That all said, there were some flaws with Episode 2.6. Some were born out of the writing gap that has plagued this season, others were born out of this becoming a series finale only after it premiered instead of by design. Take a wild guess what my big writing issue with Episode 2.6 was? If you guessed “anything to do with Michael”, you are correct, you win an imaginary gold star. Episode 2.6 has left me with the feeling that not only Michael but Grant and Geoff were just completely wasted this season. 

It makes me disappointed (aka parent mad) that these characters didn’t get anything interesting to do. I mean, Michael was just around, Grant got more and more annoying as he’s trying to become like Pietre and Lee, while Geoff’s whole schemes just felt like window dressing. I mean, Michael was made the head of Corvadt, and other than a diversion in Episode 2.3, this doesn’t even get brought up. Maybe this was going to be a bigger thing in season 3, but we’ll never know, so what we’re left with is just an empty storyline. At least Geoff gets some closure at least, which not even Grant (annoying little shit he is) and Michael get.

My other main issues with Episode 2.6 revolve around the fact that the episode became a retroactive season finale. Like, Episode 2.6 ends on one hell of a dour note. The whole cast outside of the Network has either been arrested or essentially forced into slavery. Within the Network, Wilson has become Mr. Rabbit and based on his plans could become even more effective (aka ore terrifying) than Milner ever was. The only ray of hope we as an audience have was that Pietre woke up from his coma after everyone else in the hospital was arrested. Like, Utopia wears its cynicism on its sleeve, but I think that if Kelly knew this would be the final episode of the show it wouldn’t end on such a dark cliffhanger.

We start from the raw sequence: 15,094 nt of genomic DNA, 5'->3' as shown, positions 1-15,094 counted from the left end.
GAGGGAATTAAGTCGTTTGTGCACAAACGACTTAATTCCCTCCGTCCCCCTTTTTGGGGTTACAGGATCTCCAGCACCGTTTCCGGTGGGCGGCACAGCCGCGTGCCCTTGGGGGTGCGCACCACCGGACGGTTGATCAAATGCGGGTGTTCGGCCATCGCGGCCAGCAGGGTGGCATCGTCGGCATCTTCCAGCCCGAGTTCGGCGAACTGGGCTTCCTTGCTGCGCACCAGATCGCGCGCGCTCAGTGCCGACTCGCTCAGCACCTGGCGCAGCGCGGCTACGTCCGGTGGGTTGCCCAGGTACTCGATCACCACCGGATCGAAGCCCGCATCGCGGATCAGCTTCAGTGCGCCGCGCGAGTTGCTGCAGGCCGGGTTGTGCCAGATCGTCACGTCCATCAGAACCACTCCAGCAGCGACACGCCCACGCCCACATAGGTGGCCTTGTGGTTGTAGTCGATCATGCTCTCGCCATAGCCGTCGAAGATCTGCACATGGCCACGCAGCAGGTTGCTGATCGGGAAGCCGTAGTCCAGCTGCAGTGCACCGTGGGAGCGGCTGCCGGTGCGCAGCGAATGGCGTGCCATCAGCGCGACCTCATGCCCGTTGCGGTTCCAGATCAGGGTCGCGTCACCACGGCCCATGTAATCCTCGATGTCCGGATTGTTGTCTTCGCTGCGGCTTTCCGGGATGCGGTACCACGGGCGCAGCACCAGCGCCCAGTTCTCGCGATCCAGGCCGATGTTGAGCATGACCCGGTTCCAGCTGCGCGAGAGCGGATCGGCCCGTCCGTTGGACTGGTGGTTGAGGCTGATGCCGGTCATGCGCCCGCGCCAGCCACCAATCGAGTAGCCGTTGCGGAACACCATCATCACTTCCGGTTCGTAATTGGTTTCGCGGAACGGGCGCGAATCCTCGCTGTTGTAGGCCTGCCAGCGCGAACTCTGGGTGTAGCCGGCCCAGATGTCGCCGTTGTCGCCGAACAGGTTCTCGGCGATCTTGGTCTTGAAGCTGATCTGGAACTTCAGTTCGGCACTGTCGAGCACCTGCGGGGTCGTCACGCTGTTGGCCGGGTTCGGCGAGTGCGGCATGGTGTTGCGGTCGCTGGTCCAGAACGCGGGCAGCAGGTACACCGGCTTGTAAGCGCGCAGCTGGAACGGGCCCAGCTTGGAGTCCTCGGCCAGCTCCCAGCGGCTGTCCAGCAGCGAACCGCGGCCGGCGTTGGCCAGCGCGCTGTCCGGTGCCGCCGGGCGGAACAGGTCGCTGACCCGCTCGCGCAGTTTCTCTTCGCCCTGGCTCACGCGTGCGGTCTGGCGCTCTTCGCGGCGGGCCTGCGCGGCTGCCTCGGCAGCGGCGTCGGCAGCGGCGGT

My other issue with the episode being a series finale was how Becky’s storyline ended. We last see her, alive but barely so after attempting suicide by overdose. What makes this such a gut punch is what Ian learns from Carvel in just the nick of time. Namely, that Becky isn’t suffering from Deels after all. After testing the “thoraxin”, Carvel found that what she’s been taking is merely a mild opiate mixed with caffeine. In other words, she’s just suffering from heroin withdrawals. It’s a true gut-punch since it means that Becky has been subjected to untold suffering and abuse from Donaldson the whole series for nothing. It’s a deeply cynical end, and there’s no chance to reckon with it and grow, there’s just pain.